Some versions of the prayer add an ending line: “For thine is the kingdom, the power and the glory, now and forever (or forever and ever).”
Our Father, Who art in heaven,
Hallowed be Thy Name.
Thy Kingdom come.
Thy Will be done, on earth as it is in Heaven. Give us this day our daily bread.
And forgive us our trespasses,
as we forgive those who trespass against us.
And lead us not into temptation,
but deliver us from evil. Amen.
Different translations of the original Greek Gospel treat the Lord’s Prayer differently, perhaps reflecting the conscious or subconscious convictions and agendas of the team involved in a given Bible’s publication.
Jesus, himself didn’t speak in Greek or English but in Aramaic. An Aramaic version of the prayer exists, but scholars generally agree that it is based on early Greek New Testament sources and is not the “original” as some believe. Like the Buddha, Jesus was probably too busy being a spiritual person to actually write anything himself.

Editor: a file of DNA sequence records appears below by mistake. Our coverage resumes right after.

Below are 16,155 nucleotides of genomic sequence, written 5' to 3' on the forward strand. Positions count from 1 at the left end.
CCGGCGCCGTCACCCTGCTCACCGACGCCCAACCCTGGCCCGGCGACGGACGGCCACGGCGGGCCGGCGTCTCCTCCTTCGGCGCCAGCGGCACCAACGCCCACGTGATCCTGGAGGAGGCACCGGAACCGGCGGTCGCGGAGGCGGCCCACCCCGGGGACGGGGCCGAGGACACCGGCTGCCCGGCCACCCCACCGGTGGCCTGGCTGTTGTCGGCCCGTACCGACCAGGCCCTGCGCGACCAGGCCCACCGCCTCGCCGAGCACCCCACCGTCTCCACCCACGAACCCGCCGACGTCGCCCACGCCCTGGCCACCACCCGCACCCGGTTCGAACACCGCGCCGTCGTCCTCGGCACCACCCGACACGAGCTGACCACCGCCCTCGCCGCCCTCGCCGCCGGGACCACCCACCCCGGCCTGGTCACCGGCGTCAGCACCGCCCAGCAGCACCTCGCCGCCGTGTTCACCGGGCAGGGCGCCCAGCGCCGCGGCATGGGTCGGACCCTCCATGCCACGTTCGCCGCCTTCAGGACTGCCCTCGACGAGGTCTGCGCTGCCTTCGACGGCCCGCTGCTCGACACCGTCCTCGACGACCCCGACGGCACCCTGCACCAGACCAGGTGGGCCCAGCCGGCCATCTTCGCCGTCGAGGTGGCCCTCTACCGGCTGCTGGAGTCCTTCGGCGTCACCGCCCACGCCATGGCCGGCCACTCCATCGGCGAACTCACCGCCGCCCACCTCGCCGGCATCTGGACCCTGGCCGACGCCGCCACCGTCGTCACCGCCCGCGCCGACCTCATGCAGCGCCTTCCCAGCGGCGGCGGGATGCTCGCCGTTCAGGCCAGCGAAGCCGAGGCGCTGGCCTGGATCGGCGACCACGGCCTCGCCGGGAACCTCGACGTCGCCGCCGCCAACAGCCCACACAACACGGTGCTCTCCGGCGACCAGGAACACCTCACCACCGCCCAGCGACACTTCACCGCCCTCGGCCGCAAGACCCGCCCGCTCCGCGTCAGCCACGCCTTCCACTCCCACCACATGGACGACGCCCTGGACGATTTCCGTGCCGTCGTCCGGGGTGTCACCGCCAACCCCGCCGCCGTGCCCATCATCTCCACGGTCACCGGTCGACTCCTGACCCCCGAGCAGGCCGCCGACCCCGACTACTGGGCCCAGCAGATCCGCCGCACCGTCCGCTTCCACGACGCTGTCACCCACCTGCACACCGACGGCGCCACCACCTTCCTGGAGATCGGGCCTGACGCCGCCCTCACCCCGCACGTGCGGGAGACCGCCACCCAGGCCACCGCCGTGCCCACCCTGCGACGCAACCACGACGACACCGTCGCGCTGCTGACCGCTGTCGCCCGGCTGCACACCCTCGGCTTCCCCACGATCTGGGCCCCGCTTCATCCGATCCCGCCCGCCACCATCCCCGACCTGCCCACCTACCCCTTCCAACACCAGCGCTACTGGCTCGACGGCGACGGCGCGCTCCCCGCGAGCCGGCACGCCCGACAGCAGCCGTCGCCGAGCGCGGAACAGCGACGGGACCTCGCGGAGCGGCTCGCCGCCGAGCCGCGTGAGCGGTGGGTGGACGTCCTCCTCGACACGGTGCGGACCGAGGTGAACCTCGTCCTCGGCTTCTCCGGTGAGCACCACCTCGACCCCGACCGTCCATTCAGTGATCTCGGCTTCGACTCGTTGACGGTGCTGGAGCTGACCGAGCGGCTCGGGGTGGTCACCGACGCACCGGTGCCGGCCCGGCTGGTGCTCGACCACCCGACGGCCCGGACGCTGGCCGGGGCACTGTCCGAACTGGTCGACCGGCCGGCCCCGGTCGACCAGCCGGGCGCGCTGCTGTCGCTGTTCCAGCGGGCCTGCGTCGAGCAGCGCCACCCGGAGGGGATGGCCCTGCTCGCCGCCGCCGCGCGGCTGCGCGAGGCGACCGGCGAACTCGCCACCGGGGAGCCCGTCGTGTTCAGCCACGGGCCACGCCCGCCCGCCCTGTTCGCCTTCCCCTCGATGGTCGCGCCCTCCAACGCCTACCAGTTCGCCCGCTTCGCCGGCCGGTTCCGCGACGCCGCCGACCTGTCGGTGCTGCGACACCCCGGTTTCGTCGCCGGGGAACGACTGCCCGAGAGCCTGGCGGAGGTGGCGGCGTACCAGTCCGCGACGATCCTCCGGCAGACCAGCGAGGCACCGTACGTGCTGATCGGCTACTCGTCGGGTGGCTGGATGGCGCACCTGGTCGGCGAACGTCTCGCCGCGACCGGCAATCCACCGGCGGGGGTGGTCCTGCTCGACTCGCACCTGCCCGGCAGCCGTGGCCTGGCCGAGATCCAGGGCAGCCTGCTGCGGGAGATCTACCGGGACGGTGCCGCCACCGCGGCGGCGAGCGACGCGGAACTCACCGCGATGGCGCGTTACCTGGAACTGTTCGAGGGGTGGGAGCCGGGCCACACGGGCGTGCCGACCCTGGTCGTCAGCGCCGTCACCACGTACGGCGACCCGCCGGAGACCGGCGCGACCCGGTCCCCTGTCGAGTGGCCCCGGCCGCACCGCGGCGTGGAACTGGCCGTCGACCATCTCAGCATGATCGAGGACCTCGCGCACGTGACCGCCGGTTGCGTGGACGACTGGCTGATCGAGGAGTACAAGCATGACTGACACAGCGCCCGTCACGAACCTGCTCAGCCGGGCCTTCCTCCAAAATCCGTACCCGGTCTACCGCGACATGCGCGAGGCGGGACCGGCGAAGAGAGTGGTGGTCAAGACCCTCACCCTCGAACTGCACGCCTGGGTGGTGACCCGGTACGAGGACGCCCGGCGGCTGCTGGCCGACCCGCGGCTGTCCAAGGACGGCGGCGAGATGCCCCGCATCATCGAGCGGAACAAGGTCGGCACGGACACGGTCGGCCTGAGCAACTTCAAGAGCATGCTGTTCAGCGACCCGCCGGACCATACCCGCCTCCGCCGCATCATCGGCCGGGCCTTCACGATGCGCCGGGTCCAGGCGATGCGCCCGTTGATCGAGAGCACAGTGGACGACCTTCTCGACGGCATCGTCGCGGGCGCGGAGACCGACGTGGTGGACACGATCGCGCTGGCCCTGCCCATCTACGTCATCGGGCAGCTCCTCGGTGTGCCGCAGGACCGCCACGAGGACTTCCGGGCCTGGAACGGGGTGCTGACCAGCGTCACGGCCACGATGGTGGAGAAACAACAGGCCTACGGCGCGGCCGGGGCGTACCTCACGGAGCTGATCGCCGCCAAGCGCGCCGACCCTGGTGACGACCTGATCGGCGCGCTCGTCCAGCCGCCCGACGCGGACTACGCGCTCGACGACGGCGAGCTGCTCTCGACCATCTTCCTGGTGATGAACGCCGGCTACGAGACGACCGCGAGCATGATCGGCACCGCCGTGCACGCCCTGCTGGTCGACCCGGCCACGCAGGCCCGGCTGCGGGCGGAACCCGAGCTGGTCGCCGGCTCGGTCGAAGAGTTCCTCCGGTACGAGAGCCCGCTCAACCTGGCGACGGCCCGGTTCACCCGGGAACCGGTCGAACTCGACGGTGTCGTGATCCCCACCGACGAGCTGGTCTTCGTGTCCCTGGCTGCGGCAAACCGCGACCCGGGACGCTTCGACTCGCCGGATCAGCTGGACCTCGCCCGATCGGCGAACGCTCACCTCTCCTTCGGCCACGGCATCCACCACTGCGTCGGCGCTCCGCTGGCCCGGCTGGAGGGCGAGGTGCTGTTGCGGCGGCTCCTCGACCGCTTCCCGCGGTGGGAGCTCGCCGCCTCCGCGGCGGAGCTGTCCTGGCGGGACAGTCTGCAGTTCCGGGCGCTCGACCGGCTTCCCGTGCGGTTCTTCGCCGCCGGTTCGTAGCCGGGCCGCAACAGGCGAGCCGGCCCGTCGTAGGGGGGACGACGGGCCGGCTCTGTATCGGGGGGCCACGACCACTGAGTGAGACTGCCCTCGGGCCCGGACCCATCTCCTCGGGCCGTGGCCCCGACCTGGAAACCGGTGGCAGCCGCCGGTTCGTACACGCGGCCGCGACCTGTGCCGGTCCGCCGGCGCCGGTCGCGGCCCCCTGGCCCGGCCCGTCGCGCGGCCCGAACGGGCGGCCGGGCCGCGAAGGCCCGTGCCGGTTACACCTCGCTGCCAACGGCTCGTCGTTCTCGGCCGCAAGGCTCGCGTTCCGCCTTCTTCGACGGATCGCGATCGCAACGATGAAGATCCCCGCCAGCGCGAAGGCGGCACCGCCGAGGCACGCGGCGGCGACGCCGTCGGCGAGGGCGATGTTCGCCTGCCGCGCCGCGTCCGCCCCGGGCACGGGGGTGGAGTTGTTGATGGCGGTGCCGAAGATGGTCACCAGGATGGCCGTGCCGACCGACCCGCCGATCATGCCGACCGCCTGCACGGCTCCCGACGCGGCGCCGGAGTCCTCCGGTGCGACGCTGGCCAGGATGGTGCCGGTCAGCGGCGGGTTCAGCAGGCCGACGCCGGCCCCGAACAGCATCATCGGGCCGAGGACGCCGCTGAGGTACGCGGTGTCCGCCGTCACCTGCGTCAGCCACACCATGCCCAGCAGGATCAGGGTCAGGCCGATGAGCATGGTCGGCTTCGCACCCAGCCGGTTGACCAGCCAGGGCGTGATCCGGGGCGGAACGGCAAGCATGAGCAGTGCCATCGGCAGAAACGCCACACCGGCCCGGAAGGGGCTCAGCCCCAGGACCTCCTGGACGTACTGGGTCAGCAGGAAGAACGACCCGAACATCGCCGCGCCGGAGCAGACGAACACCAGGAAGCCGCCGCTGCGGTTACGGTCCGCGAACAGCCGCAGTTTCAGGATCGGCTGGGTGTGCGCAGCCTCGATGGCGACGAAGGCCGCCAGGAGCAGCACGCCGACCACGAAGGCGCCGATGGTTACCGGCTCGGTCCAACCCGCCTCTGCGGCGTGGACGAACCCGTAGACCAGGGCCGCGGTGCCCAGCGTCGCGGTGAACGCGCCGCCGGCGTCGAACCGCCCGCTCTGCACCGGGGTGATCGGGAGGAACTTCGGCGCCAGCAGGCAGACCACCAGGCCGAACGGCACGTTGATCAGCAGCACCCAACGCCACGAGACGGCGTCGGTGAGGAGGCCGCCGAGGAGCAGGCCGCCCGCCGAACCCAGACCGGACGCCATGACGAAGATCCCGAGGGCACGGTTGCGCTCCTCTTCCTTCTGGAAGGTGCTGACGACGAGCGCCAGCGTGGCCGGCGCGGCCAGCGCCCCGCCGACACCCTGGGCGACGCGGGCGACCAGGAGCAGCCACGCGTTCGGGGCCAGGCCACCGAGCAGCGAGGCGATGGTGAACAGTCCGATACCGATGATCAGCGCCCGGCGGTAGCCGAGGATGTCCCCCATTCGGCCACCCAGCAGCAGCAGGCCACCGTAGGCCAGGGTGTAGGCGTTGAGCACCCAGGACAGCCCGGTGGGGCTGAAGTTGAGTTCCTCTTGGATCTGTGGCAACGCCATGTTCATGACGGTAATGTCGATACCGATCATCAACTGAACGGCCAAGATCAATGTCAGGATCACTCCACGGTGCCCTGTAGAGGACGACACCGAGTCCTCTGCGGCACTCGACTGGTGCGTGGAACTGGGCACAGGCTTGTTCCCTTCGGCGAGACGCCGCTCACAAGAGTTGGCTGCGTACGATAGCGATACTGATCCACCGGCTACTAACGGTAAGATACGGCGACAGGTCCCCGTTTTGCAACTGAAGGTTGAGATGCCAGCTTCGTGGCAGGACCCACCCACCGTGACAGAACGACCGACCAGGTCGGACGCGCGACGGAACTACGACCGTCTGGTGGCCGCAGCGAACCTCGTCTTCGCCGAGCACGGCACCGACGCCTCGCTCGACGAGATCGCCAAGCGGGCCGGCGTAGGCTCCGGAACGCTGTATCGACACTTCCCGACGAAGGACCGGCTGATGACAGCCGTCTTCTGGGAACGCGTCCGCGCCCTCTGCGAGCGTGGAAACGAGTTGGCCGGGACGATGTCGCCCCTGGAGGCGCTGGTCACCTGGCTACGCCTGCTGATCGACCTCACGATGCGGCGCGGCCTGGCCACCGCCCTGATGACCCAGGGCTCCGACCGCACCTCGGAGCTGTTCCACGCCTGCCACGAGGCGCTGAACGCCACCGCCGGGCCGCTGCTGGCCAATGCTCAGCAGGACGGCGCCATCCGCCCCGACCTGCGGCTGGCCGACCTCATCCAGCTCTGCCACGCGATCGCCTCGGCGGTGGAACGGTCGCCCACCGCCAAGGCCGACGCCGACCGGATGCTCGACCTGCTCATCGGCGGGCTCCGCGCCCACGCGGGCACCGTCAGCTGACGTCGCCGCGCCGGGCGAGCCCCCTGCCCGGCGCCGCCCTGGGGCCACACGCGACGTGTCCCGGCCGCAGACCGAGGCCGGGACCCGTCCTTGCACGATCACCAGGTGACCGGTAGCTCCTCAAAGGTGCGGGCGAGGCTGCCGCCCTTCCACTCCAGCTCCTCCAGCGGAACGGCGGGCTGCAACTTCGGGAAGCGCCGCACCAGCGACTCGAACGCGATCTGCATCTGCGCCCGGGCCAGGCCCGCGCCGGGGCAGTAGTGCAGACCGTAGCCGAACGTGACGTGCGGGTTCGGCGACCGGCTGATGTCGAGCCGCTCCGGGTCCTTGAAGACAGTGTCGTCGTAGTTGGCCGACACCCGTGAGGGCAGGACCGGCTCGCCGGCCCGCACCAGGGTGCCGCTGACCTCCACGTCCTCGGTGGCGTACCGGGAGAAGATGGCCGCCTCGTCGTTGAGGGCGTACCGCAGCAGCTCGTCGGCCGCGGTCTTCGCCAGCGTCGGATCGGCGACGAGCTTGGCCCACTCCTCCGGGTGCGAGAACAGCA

As Christianity spread throughout the world, the Our Father would usually be translated into different languages well before the entire Bible translation would be completed. Almost like a preview or “trailer” of what was to come with the full Bible, the Our Father is usually deemed as the most important Christian prayer.
More recently, Feminists have taken exception to the apparently sexist language of the prayer. Many say that masculine, paternal images of the divine (i.e. “Father“) reflect and reinforce an unhealthy and unfair patriarchy that has existed for millennia.
The depth psychiatrist Carl Jung thought that the passage “lead us not into temptation” was telling. Jung believed that part of the Godhead was unconscious. And through interacting with mankind God becomes increasingly self-conscious. So in this part of the prayer, mankind is begging God not to lead them down a dark alley. Why, Jung wondered, does the prayer not simply say, “protect us from temptation”? For Jung, the answer lies in his belief that God had a dark side, a shadow.²
In 1973 the Australian Sister Janet Mead, a nun, helped the Christian pop music scene move into the mainstream by singing the Our Father to, at that time, funky music.
¹ This is so taken for granted in Catholicism that, during the Mass, many priests say, “let’s say the prayer that Jesus gave to us” before the recitation of the Our Father.